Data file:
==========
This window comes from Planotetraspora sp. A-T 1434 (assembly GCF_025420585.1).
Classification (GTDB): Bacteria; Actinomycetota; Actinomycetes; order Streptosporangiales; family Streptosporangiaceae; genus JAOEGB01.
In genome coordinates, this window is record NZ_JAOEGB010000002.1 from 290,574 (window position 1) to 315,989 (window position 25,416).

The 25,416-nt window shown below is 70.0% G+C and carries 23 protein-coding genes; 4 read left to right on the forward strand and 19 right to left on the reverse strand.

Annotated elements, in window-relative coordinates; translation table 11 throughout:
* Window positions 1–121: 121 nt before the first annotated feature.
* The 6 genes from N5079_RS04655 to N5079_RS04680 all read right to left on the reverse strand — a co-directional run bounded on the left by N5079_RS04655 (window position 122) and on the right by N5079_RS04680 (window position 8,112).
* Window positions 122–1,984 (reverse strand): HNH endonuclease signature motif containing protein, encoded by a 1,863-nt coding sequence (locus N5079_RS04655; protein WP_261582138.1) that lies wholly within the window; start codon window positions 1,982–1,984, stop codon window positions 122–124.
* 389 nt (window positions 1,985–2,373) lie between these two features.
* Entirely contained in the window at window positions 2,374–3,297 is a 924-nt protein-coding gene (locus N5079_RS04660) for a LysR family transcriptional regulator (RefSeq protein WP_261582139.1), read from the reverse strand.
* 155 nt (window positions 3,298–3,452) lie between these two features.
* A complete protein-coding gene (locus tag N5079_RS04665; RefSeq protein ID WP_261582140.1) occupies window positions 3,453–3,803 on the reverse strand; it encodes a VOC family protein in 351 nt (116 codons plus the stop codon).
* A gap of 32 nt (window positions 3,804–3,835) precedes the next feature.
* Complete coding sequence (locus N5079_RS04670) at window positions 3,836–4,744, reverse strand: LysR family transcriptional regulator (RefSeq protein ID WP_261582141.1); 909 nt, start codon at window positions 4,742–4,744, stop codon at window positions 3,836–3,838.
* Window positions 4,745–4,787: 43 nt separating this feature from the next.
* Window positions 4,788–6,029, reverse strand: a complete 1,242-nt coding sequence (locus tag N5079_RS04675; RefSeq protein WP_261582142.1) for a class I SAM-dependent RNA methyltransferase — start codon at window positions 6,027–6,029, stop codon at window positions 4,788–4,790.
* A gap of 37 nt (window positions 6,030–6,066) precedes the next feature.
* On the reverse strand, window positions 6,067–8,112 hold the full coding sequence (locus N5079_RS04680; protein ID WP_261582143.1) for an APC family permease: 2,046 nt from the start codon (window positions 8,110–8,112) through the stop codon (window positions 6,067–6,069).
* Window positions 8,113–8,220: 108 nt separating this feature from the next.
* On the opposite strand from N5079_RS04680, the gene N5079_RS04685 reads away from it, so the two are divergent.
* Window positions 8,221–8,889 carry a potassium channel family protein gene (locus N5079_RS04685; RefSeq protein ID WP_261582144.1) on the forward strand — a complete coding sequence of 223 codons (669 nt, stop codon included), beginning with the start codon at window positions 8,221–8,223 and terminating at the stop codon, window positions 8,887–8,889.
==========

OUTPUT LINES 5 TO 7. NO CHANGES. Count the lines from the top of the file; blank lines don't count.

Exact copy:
Annotated elements, in window-relative coordinates; translation table 11 throughout:
* Window positions 1–121: 121 nt before the first annotated feature.
* The 6 genes from N5079_RS04655 to N5079_RS04680 all read right to left on the reverse strand — a co-directional run bounded on the left by N5079_RS04655 (window position 122) and on the right by N5079_RS04680 (window position 8,112).